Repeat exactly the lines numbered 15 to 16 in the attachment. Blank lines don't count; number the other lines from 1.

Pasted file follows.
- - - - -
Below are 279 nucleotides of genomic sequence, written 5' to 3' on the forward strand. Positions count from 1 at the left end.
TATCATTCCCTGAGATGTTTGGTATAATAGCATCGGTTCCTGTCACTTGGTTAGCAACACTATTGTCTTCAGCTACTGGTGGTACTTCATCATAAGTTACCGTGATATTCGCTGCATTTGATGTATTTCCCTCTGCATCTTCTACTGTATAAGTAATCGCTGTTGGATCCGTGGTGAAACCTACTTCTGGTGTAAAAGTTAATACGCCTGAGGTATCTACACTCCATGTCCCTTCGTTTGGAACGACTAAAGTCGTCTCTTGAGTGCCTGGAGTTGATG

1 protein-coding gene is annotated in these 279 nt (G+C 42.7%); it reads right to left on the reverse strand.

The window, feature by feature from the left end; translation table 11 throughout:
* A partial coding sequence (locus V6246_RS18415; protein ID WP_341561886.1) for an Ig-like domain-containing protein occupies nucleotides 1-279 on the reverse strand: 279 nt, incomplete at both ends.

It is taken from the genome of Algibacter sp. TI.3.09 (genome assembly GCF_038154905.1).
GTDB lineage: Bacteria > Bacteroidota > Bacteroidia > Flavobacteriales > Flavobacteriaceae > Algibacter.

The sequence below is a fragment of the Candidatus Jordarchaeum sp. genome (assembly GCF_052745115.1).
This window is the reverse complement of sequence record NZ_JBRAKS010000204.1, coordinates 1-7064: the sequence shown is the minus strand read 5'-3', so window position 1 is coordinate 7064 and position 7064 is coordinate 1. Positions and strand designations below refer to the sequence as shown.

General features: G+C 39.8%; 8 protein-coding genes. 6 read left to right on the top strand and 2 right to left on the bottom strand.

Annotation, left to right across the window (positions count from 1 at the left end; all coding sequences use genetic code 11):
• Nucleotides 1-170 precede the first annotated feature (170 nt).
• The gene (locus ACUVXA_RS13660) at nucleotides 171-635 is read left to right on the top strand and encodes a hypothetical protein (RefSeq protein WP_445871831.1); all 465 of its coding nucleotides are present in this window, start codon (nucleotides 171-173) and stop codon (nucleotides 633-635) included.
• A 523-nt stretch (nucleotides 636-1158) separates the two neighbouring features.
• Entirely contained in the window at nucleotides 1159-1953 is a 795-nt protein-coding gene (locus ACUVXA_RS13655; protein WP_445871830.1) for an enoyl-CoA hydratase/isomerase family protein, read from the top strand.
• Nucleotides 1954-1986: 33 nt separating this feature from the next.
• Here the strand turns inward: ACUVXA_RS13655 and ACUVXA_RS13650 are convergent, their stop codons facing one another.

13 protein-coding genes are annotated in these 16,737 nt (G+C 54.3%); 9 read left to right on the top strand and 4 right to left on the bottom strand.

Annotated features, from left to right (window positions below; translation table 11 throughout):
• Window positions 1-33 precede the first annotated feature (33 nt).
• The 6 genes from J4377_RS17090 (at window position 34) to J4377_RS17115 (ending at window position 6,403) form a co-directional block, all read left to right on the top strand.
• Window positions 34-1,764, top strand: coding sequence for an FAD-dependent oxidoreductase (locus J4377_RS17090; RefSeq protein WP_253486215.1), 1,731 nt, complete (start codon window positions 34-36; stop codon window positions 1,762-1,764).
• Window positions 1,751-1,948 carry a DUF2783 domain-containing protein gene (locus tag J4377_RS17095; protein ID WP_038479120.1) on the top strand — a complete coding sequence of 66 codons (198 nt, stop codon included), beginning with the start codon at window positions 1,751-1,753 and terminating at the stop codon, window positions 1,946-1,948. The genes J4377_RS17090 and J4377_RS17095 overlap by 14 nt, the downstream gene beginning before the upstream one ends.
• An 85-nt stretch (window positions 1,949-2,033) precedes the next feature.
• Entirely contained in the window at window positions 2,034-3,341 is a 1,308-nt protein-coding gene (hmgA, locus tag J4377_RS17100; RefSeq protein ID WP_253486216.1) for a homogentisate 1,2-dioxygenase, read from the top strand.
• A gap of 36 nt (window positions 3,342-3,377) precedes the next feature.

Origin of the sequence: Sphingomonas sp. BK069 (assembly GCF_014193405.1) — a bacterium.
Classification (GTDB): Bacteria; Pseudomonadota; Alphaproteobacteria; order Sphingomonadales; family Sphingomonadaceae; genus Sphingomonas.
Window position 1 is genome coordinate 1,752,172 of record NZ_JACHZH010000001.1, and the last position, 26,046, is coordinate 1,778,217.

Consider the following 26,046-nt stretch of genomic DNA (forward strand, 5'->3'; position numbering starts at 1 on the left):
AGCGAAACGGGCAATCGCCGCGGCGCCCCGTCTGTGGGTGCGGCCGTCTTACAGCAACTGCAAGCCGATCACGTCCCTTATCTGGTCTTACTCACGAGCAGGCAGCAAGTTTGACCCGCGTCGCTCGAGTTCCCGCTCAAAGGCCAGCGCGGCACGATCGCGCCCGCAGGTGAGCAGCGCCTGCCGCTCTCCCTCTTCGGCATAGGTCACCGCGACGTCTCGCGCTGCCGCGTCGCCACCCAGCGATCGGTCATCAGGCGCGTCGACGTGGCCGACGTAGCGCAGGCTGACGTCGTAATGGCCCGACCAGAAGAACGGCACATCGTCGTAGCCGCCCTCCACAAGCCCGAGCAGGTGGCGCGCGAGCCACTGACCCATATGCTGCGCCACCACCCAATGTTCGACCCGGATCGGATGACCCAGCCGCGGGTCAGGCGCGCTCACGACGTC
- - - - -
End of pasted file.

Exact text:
• Entirely contained in the window at nucleotides 1159-1953 is a 795-nt protein-coding gene (locus ACUVXA_RS13655; protein WP_445871830.1) for an enoyl-CoA hydratase/isomerase family protein, read from the top strand.
• Nucleotides 1954-1986: 33 nt separating this feature from the next.